There seems to be a lot of talk now-a-days about motivating crew to get the most out of them. Unfortunately, there is a lot of confusion about what exactly motivation is and how a leader can create it.
The general consensus is that if a leader offers a reward or prize to encourage a particular behaviour from followers, motivation is created, and followers will behave differently forever. Sadly, this idea is incorrect. While it’s true, offering a reward is a form of external motivation; studies clearly show no long term benefit for either followers or an organization from external motivation.
External motivation is recognized as a form of reward or punishment in exchange for specific actions. The motivation may include the tip at the end of the charter, an employee-of-the-month program, or conversely, removing some perks for poor performance. The critical point to understand with external motivation is that it does not create a long term effect for changing behaviour. Behaviour changes only as long as a reward or punishment is being held ransom for behaving a particular way.
Internal motivation comes from “within” and has to do with the joy or fulfillment a certain job or task gives the person, rather than achieving a specific reward. Internal motivation can also simply be the personal satisfaction derived from doing the activity, or an internal drive to accomplish a certain goal.
Studies show that the behaviour of an individual will only change through their own conscious decision. This means leaders can only have indirect influence on the motivation of others, rather than direct control over how a follower behaves.
Establishing engagement in followers creates the conditions where people become internally motivated. It is through the indirect method of creating engagement which develops motivation in others.
Fortunately, Dr. Paul Marciano has developed the RESPECT model of seven behaviours which leaders need to display in order to create engagement in others. It is up to leaders to put the model into action. Doing so will influence an employee’s internal assessment of the respect they feel directed towards them and their subsequent level of engagement in an organization.
Followers in your organization must be individually recognized for specific achievements they have made for the organization. Recognizing a group for a job well done is more harmful than helpful as the actual contributors are not getting the individual praise they deserve. Another key to recognition is that it must be done in a public way where others see praise being given. Public praise lets others know how they should behave.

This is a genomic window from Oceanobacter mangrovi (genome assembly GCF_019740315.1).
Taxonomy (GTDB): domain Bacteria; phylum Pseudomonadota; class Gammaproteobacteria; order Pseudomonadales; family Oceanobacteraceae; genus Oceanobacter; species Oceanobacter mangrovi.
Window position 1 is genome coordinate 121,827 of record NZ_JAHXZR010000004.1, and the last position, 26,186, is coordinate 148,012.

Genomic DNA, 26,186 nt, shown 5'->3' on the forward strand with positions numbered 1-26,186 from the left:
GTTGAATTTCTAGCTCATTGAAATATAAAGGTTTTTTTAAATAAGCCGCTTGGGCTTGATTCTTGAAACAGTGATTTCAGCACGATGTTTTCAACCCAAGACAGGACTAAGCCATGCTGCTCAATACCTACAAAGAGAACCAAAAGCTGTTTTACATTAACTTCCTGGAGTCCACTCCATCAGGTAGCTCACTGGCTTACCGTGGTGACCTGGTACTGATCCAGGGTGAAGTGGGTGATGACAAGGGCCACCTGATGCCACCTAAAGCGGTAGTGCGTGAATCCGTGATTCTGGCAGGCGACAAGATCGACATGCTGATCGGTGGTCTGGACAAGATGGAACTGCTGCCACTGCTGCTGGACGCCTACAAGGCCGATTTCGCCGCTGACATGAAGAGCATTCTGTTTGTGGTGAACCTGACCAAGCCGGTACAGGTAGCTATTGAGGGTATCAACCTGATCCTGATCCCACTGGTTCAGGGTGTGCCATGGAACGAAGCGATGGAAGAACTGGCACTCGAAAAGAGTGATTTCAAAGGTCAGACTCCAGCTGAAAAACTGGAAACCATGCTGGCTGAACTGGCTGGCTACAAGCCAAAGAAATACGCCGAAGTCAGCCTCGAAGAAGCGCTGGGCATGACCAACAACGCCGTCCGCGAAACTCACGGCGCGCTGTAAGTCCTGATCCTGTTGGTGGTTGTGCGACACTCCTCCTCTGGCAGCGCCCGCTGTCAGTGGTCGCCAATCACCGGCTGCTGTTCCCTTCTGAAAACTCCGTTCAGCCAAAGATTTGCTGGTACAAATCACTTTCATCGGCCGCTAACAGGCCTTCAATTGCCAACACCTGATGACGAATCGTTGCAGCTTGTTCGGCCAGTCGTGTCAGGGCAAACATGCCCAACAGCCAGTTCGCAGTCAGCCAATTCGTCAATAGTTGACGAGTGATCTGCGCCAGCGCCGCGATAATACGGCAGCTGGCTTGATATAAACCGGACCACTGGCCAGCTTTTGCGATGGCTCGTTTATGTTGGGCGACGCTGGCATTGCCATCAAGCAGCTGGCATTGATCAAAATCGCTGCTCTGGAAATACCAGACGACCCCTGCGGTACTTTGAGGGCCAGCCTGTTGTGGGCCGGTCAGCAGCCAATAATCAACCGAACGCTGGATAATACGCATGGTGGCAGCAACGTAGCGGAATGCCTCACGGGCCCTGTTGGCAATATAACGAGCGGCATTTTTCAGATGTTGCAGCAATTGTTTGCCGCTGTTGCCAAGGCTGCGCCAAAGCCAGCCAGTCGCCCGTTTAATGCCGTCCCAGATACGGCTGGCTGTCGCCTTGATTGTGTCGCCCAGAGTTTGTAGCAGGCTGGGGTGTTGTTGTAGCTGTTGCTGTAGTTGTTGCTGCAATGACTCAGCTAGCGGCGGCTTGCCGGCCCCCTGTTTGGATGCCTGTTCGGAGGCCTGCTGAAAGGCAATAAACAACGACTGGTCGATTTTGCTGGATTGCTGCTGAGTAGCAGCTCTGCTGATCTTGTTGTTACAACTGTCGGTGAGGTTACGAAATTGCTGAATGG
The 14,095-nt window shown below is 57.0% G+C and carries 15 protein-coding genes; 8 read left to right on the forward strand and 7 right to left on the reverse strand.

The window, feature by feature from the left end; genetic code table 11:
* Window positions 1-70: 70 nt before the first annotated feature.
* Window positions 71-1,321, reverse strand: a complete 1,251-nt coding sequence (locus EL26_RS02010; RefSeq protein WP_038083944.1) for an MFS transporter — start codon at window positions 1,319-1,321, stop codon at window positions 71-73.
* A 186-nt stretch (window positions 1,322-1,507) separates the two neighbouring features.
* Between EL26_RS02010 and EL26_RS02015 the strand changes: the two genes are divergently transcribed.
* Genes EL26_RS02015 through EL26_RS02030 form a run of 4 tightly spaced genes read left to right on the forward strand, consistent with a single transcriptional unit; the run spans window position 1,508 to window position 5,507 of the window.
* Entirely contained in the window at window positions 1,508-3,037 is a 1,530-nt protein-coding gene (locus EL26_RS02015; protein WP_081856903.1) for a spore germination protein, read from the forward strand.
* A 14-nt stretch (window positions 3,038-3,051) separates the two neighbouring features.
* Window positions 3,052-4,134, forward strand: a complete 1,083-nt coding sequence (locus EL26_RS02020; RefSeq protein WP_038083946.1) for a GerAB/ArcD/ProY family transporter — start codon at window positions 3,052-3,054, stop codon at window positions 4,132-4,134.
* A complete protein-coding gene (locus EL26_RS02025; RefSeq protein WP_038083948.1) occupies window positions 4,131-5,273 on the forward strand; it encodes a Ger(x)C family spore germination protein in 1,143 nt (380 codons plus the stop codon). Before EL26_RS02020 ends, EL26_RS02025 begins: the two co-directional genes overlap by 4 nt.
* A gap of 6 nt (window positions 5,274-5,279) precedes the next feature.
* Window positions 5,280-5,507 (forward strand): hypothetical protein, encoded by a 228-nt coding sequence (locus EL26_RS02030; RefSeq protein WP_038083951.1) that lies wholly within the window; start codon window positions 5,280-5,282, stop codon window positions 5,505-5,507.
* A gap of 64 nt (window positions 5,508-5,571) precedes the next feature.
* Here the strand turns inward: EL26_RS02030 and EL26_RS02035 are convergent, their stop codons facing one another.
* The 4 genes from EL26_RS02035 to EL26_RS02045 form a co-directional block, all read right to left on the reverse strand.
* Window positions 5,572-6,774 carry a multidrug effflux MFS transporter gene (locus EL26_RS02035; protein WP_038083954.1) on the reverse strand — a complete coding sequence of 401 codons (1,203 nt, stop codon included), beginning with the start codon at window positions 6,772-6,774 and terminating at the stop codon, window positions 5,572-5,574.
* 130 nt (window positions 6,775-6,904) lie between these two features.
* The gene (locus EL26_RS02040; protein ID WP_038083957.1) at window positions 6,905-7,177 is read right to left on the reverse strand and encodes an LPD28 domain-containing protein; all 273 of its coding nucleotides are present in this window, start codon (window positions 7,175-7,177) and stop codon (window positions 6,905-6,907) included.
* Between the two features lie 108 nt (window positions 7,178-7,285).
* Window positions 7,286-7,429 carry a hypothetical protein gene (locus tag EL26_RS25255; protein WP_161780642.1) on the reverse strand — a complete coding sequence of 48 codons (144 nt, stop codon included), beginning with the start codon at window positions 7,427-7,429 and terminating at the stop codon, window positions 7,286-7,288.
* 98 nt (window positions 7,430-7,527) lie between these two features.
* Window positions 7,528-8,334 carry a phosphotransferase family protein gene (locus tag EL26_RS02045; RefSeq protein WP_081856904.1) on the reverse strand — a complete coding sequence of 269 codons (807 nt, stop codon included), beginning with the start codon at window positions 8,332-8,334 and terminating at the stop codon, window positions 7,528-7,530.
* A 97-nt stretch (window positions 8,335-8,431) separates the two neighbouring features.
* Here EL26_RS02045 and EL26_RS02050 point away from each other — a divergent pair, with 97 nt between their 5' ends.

Leaders must provide followers with the tools, resources, and training to succeed. Empowerment includes giving followers autonomy as well as encouragement to take risks. Leaders need to ensure that followers are equipped to succeed, not fail.
Leaders should provide followers with timely, specific feedback in a supportive, sincere, and constructive manner. Feedback is delivered for the purpose of reinforcement and improvement—never to embarrass or punish. Providing ongoing supportive feedback lets employees know that you care about their performance and success.
Treat followers as business partners and encourage active collaboration in organizational decisions. Followers are not mindless machines. Treat followers as equals to get their full input into the organization. Followers then become truly invested.
Leaders must ensure that all goals, objectives, and priorities are clearly laid out and communicated. Employees then know precisely the standards by which their performance is evaluated and understand how they are held accountable for meeting their performance expectations. The most common reason that employees fail to meet performance expectations is that those expectations were never made clear in the first place. Supervisors who get frustrated with employees for not performing as anticipated have often failed to set clear expectations.
“No one cares what you know until they know how much you care” are sage words from John Maxwell and are absolutely true. Treating employees with care and consideration impacts their feeling of being respected and their subsequent engagement in numerous ways. Most critically, supervisors who demonstrate high levels of consideration build employee loyalty, which reduces turnover.
Trust is critical to everything we do in life. Leaders must demonstrate trust and confidence in followers’ skills and abilities. Followers need to be able to trust that their supervisor will do right by them. Leaders have the burden of responsibility to be the first to extend trust in order to grow trust. One way leaders can build trust is to keep their promises and commitments.
Remember, RESPECT is the way a leader must behave and is intended to change the culture of your organization from the top down.